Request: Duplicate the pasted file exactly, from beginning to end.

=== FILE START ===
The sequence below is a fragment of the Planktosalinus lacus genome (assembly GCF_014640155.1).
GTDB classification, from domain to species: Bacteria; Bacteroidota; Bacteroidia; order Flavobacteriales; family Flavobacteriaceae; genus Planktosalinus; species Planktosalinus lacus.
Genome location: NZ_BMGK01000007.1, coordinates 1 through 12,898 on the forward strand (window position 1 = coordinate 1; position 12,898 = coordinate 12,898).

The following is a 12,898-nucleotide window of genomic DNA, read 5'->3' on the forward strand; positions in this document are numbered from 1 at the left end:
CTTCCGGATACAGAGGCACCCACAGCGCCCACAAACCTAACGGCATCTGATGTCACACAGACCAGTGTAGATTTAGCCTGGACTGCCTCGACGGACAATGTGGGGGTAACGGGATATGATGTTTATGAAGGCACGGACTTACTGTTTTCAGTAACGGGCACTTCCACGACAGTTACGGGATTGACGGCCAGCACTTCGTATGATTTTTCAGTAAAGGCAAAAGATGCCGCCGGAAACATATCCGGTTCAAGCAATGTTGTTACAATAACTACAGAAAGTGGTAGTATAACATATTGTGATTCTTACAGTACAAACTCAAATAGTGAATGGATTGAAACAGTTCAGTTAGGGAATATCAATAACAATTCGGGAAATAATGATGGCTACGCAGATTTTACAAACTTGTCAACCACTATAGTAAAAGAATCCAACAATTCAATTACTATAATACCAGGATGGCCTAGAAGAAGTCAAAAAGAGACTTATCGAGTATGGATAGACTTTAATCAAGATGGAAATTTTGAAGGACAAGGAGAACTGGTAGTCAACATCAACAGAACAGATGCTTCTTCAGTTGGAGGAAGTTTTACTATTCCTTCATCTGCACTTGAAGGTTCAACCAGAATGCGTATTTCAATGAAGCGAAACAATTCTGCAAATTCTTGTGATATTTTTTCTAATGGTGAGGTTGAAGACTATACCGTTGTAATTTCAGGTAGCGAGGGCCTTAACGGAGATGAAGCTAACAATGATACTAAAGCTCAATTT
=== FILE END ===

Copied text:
The sequence below is a fragment of the Planktosalinus lacus genome (assembly GCF_014640155.1).
GTDB classification, from domain to species: Bacteria; Bacteroidota; Bacteroidia; order Flavobacteriales; family Flavobacteriaceae; genus Planktosalinus; species Planktosalinus lacus.
Genome location: NZ_BMGK01000007.1, coordinates 1 through 12,898 on the forward strand (window position 1 = coordinate 1; position 12,898 = coordinate 12,898).

The following is a 12,898-nucleotide window of genomic DNA, read 5'->3' on the forward strand; positions in this document are numbered from 1 at the left end:
CTTCCGGATACAGAGGCACCCACAGCGCCCACAAACCTAACGGCATCTGATGTCACACAGACCAGTGTAGATTTAGCCTGGACTGCCTCGACGGACAATGTGGGGGTAACGGGATATGATGTTTATGAAGGCACGGACTTACTGTTTTCAGTAACGGGCACTTCCACGACAGTTACGGGATTGACGGCCAGCACTTCGTATGATTTTTCAGTAAAGGCAAAAGATGCCGCCGGAAACATATCCGGTTCAAGCAATGTTGTTACAATAACTACAGAAAGTGGTAGTATAACATATTGTGATTCTTACAGTACAAACTCAAATAGTGAATGGATTGAAACAGTTCAGTTAGGGAATATCAATAACAATTCGGGAAATAATGATGGCTACGCAGATTTTACAAACTTGTCAACCACTATAGTAAAAGAATCCAACAATTCAATTACTATAATACCAGGATGGCCTAGAAGAAGTCAAAAAGAGACTTATCGAGTATGGATAGACTTTAATCAAGATGGAAATTTTGAAGGACAAGGAGAACTGGTAGTCAACATCAACAGAACAGATGCTTCTTCAGTTGGAGGAAGTTTTACTATTCCTTCATCTGCACTTGAAGGTTCAACCAGAATGCGTATTTCAATGAAGCGAAACAATTCTGCAAATTCTTGTGATATTTTTTCTAATGGTGAGGTTGAAGACTATACCGTTGTAATTTCAGGTAGCGAGGGCCTTAACGGAGATGAAGCTAACAATGATACTAAAGCTCAATTT